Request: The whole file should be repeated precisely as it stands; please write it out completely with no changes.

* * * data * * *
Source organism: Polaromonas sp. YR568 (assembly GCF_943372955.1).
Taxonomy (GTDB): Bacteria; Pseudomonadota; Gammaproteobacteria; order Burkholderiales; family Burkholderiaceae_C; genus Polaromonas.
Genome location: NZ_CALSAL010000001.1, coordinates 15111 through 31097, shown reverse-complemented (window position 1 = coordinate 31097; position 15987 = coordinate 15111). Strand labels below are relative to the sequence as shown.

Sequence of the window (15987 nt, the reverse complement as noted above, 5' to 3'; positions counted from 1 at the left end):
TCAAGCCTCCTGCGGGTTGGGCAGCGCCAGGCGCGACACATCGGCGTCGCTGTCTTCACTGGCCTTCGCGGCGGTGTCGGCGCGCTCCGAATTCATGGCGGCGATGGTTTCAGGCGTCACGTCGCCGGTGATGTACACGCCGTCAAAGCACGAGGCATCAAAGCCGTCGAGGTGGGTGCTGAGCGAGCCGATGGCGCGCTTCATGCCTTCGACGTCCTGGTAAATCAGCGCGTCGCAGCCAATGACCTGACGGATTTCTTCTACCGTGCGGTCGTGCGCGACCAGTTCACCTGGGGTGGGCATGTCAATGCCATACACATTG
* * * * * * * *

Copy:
Source organism: Polaromonas sp. YR568 (assembly GCF_943372955.1).
Taxonomy (GTDB): Bacteria; Pseudomonadota; Gammaproteobacteria; order Burkholderiales; family Burkholderiaceae_C; genus Polaromonas.
Genome location: NZ_CALSAL010000001.1, coordinates 15111 through 31097, shown reverse-complemented (window position 1 = coordinate 31097; position 15987 = coordinate 15111). Strand labels below are relative to the sequence as shown.

Sequence of the window (15987 nt, the reverse complement as noted above, 5' to 3'; positions counted from 1 at the left end):
TCAAGCCTCCTGCGGGTTGGGCAGCGCCAGGCGCGACACATCGGCGTCGCTGTCTTCACTGGCCTTCGCGGCGGTGTCGGCGCGCTCCGAATTCATGGCGGCGATGGTTTCAGGCGTCACGTCGCCGGTGATGTACACGCCGTCAAAGCACGAGGCATCAAAGCCGTCGAGGTGGGTGCTGAGCGAGCCGATGGCGCGCTTCATGCCTTCGACGTCCTGGTAAATCAGCGCGTCGCAGCCAATGACCTGACGGATTTCTTCTACCGTGCGGTCGTGCGCGACCAGTTCACCTGGGGTGGGCATGTCAATGCCATACACATTG